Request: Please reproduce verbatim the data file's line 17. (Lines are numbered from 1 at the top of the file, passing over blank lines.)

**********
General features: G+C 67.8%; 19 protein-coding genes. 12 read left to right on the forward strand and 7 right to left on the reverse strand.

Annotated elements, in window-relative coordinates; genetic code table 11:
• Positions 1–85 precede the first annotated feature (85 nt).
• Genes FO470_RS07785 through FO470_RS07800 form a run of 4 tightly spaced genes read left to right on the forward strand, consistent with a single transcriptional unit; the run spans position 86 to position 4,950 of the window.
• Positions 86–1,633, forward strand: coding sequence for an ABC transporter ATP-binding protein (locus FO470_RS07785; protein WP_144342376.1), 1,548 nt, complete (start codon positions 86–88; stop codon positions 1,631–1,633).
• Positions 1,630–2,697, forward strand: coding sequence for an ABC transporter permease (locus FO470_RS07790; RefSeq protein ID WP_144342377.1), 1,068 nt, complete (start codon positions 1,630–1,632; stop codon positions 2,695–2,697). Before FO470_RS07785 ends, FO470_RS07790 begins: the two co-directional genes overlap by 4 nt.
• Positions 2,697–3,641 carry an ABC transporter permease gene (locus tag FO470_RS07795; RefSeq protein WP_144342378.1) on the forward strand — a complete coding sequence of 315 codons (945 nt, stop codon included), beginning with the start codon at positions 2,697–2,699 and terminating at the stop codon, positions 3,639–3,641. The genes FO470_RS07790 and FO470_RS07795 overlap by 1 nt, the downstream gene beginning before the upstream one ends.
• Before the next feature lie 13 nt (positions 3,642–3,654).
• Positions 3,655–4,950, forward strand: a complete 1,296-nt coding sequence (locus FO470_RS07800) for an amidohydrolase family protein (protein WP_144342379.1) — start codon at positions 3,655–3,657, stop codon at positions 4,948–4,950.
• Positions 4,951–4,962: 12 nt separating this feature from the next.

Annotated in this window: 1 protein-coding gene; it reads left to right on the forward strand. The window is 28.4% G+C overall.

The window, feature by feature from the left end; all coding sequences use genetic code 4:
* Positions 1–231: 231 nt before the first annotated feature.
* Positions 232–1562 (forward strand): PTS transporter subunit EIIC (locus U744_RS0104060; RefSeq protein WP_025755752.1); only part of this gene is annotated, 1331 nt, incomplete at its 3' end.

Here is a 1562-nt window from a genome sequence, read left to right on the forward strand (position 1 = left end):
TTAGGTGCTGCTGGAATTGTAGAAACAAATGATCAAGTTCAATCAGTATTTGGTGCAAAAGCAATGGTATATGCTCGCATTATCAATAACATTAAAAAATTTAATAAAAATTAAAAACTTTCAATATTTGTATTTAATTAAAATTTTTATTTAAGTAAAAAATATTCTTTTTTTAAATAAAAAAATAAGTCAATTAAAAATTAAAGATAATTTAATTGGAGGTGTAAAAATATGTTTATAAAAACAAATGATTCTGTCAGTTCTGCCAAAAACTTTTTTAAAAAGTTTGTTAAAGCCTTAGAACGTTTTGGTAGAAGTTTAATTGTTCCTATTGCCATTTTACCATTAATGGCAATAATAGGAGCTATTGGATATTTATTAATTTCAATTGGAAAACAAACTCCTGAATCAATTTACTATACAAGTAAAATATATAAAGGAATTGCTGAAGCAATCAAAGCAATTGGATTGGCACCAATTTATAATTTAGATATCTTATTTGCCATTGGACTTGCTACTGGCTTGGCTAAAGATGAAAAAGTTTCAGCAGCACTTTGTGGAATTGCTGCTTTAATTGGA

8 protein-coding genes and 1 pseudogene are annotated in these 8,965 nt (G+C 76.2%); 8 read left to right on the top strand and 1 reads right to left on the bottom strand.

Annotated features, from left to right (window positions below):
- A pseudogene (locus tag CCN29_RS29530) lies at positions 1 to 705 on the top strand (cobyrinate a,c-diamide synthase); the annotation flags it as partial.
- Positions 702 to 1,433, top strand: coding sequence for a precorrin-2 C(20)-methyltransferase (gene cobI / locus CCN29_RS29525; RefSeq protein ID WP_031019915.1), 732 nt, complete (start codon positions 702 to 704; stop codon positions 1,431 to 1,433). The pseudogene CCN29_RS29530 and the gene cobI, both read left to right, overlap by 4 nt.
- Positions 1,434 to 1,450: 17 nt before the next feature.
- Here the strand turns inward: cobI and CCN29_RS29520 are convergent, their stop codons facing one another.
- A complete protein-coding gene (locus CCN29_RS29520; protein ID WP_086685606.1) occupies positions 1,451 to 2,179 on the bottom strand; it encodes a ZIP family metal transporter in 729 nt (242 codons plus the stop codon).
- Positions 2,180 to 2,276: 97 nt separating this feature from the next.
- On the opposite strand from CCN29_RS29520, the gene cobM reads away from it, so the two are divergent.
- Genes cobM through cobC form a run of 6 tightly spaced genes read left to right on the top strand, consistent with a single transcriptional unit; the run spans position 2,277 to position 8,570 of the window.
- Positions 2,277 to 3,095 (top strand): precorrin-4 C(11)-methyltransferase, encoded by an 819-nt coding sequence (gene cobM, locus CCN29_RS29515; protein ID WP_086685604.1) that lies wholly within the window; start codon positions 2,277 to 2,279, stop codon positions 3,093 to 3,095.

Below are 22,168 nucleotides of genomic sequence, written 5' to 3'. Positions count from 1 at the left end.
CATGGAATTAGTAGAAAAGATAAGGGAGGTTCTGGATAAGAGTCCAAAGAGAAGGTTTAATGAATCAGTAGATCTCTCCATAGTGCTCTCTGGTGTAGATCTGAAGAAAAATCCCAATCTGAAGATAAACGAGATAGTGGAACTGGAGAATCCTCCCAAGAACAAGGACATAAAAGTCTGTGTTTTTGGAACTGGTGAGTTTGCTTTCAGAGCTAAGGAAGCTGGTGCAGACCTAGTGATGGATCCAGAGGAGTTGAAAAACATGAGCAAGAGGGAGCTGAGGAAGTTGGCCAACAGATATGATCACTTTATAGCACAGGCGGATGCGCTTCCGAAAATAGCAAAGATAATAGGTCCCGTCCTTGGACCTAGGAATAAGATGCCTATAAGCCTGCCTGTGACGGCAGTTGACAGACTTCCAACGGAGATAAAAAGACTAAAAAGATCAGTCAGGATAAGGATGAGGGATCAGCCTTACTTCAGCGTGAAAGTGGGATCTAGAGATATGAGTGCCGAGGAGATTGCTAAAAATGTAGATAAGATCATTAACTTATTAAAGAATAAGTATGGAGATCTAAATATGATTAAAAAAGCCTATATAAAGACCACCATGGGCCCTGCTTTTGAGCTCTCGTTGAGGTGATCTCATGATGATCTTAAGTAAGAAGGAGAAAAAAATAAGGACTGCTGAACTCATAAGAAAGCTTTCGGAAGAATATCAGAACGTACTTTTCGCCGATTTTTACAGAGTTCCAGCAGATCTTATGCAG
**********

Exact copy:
8 protein-coding genes and 1 pseudogene are annotated in these 8,965 nt (G+C 76.2%); 8 read left to right on the top strand and 1 reads right to left on the bottom strand.